Climate Dynamics

, Volume 43, Issue 1–2, pp 333–344 | Cite as

Atmospheric impacts of Arctic sea-ice loss, 1979–2009: separating forced change from atmospheric internal variability

  • James A. Screen
  • Clara Deser
  • Ian Simmonds
  • Robert Tomas


The ongoing loss of Arctic sea-ice cover has implications for the wider climate system. The detection and importance of the atmospheric impacts of sea-ice loss depends, in part, on the relative magnitudes of the sea-ice forced change compared to natural atmospheric internal variability (AIV). This study analyses large ensembles of two independent atmospheric general circulation models in order to separate the forced response to historical Arctic sea-ice loss (1979–2009) from AIV, and to quantify signal-to-noise ratios. We also present results from a simulation with the sea-ice forcing roughly doubled in magnitude. In proximity to regions of sea-ice loss, we identify statistically significant near-surface atmospheric warming and precipitation increases, in autumn and winter in both models. In winter, both models exhibit a significant lowering of sea level pressure and geopotential height over the Arctic. All of these responses are broadly similar, but strengthened and/or more geographically extensive, when the sea-ice forcing is doubled in magnitude. Signal-to-noise ratios differ considerably between variables and locations. The temperature and precipitation responses are significantly easier to detect (higher signal-to-noise ratio) than the sea level pressure or geopotential height responses. Equally, the local response (i.e., in the vicinity of sea-ice loss) is easier to detect than the mid-latitude or upper-level responses. Based on our estimates of signal-to-noise, we conjecture that the local near-surface temperature and precipitation responses to past Arctic sea-ice loss exceed AIV and are detectable in observed records, but that the potential atmospheric circulation, upper-level and remote responses may be partially or wholly masked by AIV.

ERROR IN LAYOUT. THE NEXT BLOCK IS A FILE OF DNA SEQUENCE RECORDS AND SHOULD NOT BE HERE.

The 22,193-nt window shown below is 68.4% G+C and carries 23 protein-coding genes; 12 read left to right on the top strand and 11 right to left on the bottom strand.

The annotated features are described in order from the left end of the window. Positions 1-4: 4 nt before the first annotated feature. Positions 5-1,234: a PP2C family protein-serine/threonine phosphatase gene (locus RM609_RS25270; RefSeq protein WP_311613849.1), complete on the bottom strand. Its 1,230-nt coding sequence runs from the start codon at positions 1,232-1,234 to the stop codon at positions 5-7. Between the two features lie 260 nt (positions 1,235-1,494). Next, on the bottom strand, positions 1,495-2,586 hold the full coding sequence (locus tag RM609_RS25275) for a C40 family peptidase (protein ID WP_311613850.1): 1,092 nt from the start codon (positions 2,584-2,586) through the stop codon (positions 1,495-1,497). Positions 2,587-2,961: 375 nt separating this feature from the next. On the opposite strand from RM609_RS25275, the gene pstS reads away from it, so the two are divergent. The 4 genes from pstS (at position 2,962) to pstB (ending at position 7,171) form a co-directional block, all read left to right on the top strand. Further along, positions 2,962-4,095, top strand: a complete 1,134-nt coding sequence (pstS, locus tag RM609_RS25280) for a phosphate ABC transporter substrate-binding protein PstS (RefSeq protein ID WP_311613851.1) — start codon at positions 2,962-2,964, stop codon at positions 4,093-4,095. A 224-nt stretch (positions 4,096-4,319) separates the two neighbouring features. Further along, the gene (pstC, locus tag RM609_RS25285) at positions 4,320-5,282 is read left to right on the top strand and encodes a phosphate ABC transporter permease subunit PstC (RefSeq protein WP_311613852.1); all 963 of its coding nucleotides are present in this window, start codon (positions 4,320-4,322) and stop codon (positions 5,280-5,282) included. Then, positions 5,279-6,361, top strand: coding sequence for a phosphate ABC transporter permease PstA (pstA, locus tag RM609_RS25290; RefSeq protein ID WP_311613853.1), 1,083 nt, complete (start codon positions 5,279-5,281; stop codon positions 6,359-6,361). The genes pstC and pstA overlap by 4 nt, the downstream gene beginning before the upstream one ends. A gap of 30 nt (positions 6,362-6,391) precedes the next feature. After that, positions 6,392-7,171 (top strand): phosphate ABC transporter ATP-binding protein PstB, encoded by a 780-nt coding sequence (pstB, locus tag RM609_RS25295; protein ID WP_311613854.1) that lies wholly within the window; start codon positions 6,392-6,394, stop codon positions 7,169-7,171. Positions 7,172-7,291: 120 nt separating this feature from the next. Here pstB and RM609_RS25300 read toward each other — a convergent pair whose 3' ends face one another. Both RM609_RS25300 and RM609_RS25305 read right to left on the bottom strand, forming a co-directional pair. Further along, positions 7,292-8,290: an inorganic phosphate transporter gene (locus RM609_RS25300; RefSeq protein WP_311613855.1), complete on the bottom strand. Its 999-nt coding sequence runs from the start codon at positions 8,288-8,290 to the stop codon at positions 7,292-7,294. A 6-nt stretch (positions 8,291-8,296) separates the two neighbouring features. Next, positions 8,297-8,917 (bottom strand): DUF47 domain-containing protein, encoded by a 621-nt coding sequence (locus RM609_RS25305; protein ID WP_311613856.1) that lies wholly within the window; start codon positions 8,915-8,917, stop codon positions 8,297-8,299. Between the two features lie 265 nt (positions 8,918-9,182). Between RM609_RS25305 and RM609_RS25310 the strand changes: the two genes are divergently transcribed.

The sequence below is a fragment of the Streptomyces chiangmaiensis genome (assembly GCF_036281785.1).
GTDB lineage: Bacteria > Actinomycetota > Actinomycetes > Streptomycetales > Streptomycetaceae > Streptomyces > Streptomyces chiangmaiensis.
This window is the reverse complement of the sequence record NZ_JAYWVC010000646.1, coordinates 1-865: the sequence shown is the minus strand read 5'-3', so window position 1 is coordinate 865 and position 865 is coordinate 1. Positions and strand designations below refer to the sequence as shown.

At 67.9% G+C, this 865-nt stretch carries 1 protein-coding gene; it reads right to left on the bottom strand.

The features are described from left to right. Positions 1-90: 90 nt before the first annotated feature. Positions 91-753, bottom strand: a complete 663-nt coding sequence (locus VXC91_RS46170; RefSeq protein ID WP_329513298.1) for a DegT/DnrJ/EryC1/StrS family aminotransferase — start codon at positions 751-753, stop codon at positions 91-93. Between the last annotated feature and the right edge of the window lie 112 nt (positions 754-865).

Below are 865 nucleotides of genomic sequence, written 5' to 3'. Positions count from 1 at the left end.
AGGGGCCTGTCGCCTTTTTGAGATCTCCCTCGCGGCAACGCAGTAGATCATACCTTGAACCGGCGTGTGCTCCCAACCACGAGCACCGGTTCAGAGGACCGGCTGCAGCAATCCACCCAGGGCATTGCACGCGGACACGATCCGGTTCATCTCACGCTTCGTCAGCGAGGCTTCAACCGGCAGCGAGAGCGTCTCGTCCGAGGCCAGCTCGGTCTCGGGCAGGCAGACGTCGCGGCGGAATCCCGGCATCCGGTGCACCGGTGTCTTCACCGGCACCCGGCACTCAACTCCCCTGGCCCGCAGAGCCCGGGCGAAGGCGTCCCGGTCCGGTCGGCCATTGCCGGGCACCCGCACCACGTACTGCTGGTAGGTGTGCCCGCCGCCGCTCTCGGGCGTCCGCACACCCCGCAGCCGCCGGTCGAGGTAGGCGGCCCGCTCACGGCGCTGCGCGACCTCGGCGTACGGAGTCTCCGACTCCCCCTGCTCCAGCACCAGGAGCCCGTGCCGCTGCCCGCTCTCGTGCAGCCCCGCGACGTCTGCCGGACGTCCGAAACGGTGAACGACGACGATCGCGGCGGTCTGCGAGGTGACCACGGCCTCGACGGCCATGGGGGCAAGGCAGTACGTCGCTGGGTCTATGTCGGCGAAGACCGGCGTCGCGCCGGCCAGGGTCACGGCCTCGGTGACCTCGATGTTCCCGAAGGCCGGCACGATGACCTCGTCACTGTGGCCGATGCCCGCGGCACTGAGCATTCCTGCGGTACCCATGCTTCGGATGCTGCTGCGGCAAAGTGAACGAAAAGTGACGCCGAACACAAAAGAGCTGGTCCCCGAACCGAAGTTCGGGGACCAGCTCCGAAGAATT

Arctic sea ice Atmospheric modelling Ensembles Detection and attribution Internal variability Signal-to-noise ratio 


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Copyright information

© Springer-Verlag Berlin Heidelberg 2013

Authors and Affiliations

  • James A. Screen
    • 1
    • 2
  • Clara Deser
    • 3
  • Ian Simmonds
    • 2
  • Robert Tomas
    • 3
  1. 1.College of Engineering, Mathematics and Physical SciencesUniversity of ExeterExeterUK
  2. 2.School of Earth SciencesUniversity of MelbourneMelbourneAustralia
  3. 3.Climate and Global DynamicsNational Center for Atmospheric ResearchBoulderUSA

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